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Today's Creation Moment

Oct
23
Built-In Error Correction
Proverbs 3:11-12
"My son, despise not the chastening of the LORD; neither be weary of his correction: For whom the LORD loveth he correcteth; even as a father the son in whom he...
It sounds like science fiction to suggest that if someone typed your name into a computer and misspelled it, the computer would find and correct it. This would need a very sophisticated software...
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Midnight Migrating Moths

Genesis 12:1
Now the Lord had said unto Abraham, ‘Get thee out of thy country ... unto a land that I will shew thee.’

It was a moonless night over England. A specially designed radar picks up something that has never been seen before.

The radar is picking up silver Y moths as they migrate south for the winter. What has never been seen before is evidence that the moths actually navigate very precisely. It doesn't seem to matter whether the stars or moon are out or whether it is a cloudy, moonless night. This, scientists say, is the first evidence of a compass in night-migrating insects.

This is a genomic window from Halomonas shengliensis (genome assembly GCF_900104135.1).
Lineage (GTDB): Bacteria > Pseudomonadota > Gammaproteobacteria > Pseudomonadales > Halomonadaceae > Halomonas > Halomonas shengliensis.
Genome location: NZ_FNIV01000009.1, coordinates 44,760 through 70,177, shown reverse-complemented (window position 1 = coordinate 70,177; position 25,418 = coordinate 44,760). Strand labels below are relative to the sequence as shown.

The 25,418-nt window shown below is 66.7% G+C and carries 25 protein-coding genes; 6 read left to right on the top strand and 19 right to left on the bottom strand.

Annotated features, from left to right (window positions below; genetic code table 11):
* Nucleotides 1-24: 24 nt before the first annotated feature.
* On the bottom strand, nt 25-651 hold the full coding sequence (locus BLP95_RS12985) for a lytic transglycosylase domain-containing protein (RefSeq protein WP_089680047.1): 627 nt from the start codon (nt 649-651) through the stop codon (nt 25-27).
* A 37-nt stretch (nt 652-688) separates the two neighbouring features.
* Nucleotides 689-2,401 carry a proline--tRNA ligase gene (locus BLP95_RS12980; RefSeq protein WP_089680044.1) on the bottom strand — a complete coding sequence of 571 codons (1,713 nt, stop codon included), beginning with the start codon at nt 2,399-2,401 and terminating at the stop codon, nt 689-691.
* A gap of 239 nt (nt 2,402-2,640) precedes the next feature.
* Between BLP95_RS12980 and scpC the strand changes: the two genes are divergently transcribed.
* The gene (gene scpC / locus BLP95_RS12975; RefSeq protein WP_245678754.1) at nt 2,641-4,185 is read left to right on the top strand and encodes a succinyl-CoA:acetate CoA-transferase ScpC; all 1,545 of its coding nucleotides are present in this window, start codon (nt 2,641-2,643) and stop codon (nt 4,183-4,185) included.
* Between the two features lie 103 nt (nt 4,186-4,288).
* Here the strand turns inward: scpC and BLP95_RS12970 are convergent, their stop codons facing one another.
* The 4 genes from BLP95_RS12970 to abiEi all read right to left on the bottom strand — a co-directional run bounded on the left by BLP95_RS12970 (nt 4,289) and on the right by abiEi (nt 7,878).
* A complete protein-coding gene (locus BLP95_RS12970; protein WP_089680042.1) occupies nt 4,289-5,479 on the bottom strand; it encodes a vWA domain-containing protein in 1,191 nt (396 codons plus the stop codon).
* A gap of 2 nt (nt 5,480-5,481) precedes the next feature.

The special radar, which can track individual moths at altitudes of 500 to 4,000 feet, revealed how precise their navigating skills are. The moths only fly on nights when they can proceed south-southwest. If the wind is blowing in that direction, the moths need to make no course corrections. If the wind is blowing within 20 degrees of south-southwest the moths will very precisely modify their flight direction so that their overall progress is south-southwest. If the wind is more than 20 degrees off the desired direction, the moths don't fly.

Scientists believe that the moths winter somewhere in North Africa. Nocturnal moths that must migrate great distances under only select conditions require very special abilities. But just as God could lead Abram to a land he did not know, He can lead moths thousands of miles through the darkness.

Prayer: 
I thank You, Lord, that You have the power to keep Your promises, no matter how great they are. Amen.
Notes: 
Science News, 4/5/08, p. 212, Susan Milius, "Night Flights."